Though embolization has been performed since the early 1970s for acute and chronic bleeding associated with various medical conditions,14 the first report of UAE did not come until 1995.1 Since then, the procedure has seen rapid growth worldwide, with approximately 50,000 cases performed. About 14,000 cases were performed in the US last year.2
Although our practice has no fixed size limitation, ideally a uterus less than 20 weeks’ gestational size is preferred.
- Viable pregnancy
- Active pelvic infection
- Presence of an intrauterine device (though the IUD may be removed before the rocedure)
- Undiagnosed pelvic or adnexal mass
- Pelvic malignancies such as ovarian or endometrial carcinoma
- History of pelvic radiation, since UAE may cause ischemic necrosis of the uterus and adjacent organs due to preexisting radiation-induced vasculitis with diffuse vascular narrowing.
- Renal insufficiency, though we have used gadolinium, a nonnephrotoxic MRI contrast medium, for women with high blood creatinine levels
- History of severe allergic reaction to iodinated contrast medium, though gadolinium can also be used in these patients
- Desire to preserve fertility, since it cannot be assured based on current data. However, uncomplicated pregnancies and normal deliveries have been reported after UAE, so this procedure may still be preferred for women who refuse or cannot undergo myomectomy.11
In some cases, extensive endometriosis is the cause of menorrhagia or dysmenorrhea, often coexisting with fibroids, and UAE may not be beneficial.11
Finally, a subserosal leiomyoma that is sufficiently pedunculated (attachment point 50% of the diameter) can be at risk for detachment from the uterus, a situation that may necessitate surgical intervention.11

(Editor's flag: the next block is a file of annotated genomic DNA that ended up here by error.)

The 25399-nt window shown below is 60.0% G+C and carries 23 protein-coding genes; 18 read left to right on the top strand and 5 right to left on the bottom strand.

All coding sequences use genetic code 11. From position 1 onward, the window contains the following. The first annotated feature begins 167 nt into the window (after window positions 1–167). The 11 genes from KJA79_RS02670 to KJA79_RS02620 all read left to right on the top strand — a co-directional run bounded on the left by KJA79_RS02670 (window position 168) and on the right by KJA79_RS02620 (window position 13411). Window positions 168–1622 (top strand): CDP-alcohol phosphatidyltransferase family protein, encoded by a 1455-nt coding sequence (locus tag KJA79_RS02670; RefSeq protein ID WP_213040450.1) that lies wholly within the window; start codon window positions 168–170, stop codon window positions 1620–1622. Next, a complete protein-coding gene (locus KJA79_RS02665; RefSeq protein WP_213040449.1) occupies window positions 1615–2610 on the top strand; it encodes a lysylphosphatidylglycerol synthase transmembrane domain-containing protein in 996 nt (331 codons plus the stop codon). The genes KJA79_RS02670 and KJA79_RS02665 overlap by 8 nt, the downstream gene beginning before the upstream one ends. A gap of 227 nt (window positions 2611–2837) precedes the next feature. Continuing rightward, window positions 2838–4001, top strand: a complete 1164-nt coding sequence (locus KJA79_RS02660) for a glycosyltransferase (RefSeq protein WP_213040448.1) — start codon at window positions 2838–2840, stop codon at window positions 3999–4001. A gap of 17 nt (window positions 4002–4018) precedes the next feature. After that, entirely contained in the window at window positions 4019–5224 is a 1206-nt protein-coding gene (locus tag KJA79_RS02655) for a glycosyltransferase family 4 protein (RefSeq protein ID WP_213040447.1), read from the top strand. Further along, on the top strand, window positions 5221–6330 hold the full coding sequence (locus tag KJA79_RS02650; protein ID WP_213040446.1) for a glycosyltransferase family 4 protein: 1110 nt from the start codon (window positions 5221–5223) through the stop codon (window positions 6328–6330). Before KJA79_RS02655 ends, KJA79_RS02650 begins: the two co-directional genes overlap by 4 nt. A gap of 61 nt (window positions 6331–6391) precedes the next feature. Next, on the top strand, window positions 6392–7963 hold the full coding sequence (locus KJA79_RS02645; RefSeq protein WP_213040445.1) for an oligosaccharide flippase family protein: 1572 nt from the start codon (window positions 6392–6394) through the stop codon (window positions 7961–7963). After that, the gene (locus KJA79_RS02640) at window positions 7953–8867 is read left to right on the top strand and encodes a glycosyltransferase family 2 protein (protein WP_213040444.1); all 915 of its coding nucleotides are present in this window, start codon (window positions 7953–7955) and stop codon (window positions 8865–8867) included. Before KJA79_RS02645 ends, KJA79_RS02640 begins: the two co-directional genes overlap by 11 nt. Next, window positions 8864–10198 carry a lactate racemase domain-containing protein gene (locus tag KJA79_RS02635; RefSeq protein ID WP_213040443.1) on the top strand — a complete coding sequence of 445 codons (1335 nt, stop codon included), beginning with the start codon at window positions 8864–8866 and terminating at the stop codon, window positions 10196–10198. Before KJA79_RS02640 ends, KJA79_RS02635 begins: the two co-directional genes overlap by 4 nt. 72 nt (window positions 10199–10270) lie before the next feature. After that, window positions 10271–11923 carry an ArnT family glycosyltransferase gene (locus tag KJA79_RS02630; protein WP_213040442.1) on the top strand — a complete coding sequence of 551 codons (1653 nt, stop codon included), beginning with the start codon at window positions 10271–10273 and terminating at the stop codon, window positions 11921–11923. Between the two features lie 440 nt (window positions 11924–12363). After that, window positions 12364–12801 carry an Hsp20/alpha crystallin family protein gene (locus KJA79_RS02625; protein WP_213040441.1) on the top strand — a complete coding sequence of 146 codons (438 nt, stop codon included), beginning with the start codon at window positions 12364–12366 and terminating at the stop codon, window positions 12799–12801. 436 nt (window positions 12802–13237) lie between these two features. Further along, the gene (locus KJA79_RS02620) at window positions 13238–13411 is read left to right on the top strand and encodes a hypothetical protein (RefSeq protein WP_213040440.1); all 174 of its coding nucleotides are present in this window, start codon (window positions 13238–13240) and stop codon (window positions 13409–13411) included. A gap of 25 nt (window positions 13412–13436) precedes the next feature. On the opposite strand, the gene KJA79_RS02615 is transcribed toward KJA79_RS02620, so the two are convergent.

Preop exam and imaging
At the physical examination, the fibroid uterus usually is enlarged with an irregular contour, and adenomyosis usually presents as a globally enlarged, “boggy” uterus (typically 6- to 10-weeks’ gestational size).
MRI is the preferred imaging
We prefer MRI since fibroids can be missed with ultrasound due to the limited field of view. MRI more accurately defines the size, location, and extent of disease. It also may better differentiate fibroids from adenomyosis.
MRI clearly depicts uterine zonal anatomy and enables accurate classification of individual masses by their locations: submucosal, intramural, or subserosal.
When adenomyosis is present, T2-weighted MRI demonstrates diffuse adenomyosis (about 66%) with global enlargement of the uterus and diffuse thickening of the junctional zone (at least 12 mm, highly predictive finding) with homogeneous low signal intensity. Focal adenomyosis (33%) can be seen as an illdefined, poorly marginated focal mass (adenomyoma) of low signal intensity within the myometrium.15,16
In women with fibroids, ultrasound usually demonstrates an enlarged uterus with lobulations, contour abnormality, or mass effects.